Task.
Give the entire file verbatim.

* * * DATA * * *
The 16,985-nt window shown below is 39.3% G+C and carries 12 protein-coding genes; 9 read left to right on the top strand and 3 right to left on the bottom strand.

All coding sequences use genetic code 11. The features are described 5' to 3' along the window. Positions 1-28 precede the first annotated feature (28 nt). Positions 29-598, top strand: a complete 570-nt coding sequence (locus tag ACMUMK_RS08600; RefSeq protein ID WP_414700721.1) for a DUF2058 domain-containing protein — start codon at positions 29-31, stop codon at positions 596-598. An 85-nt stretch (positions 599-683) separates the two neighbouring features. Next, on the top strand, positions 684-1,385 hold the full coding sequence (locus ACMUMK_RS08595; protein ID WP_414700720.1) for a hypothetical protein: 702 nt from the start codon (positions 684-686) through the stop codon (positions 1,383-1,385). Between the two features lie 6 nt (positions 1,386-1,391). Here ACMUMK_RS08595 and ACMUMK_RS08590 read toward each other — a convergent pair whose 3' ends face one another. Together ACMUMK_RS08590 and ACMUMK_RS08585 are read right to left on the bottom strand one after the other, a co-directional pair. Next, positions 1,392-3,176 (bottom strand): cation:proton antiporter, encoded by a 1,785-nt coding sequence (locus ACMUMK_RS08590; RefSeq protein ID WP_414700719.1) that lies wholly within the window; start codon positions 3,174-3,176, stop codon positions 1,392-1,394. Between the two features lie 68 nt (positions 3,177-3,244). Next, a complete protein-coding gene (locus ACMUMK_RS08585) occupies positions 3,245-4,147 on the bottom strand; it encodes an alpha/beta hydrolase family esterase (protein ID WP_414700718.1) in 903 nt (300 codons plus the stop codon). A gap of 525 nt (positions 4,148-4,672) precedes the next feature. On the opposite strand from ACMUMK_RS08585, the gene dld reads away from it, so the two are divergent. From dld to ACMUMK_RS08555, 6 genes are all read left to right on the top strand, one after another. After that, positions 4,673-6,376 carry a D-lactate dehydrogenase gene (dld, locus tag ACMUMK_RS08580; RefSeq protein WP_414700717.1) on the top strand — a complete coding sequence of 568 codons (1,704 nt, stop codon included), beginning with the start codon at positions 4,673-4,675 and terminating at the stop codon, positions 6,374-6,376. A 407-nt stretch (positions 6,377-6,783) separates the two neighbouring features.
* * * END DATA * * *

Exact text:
The 16,985-nt window shown below is 39.3% G+C and carries 12 protein-coding genes; 9 read left to right on the top strand and 3 right to left on the bottom strand.

All coding sequences use genetic code 11. The features are described 5' to 3' along the window. Positions 1-28 precede the first annotated feature (28 nt). Positions 29-598, top strand: a complete 570-nt coding sequence (locus tag ACMUMK_RS08600; RefSeq protein ID WP_414700721.1) for a DUF2058 domain-containing protein — start codon at positions 29-31, stop codon at positions 596-598. An 85-nt stretch (positions 599-683) separates the two neighbouring features. Next, on the top strand, positions 684-1,385 hold the full coding sequence (locus ACMUMK_RS08595; protein ID WP_414700720.1) for a hypothetical protein: 702 nt from the start codon (positions 684-686) through the stop codon (positions 1,383-1,385). Between the two features lie 6 nt (positions 1,386-1,391). Here ACMUMK_RS08595 and ACMUMK_RS08590 read toward each other — a convergent pair whose 3' ends face one another. Together ACMUMK_RS08590 and ACMUMK_RS08585 are read right to left on the bottom strand one after the other, a co-directional pair. Next, positions 1,392-3,176 (bottom strand): cation:proton antiporter, encoded by a 1,785-nt coding sequence (locus ACMUMK_RS08590; RefSeq protein ID WP_414700719.1) that lies wholly within the window; start codon positions 3,174-3,176, stop codon positions 1,392-1,394. Between the two features lie 68 nt (positions 3,177-3,244). Next, a complete protein-coding gene (locus ACMUMK_RS08585) occupies positions 3,245-4,147 on the bottom strand; it encodes an alpha/beta hydrolase family esterase (protein ID WP_414700718.1) in 903 nt (300 codons plus the stop codon). A gap of 525 nt (positions 4,148-4,672) precedes the next feature. On the opposite strand from ACMUMK_RS08585, the gene dld reads away from it, so the two are divergent. From dld to ACMUMK_RS08555, 6 genes are all read left to right on the top strand, one after another. After that, positions 4,673-6,376 carry a D-lactate dehydrogenase gene (dld, locus tag ACMUMK_RS08580; RefSeq protein WP_414700717.1) on the top strand — a complete coding sequence of 568 codons (1,704 nt, stop codon included), beginning with the start codon at positions 4,673-4,675 and terminating at the stop codon, positions 6,374-6,376. A 407-nt stretch (positions 6,377-6,783) separates the two neighbouring features.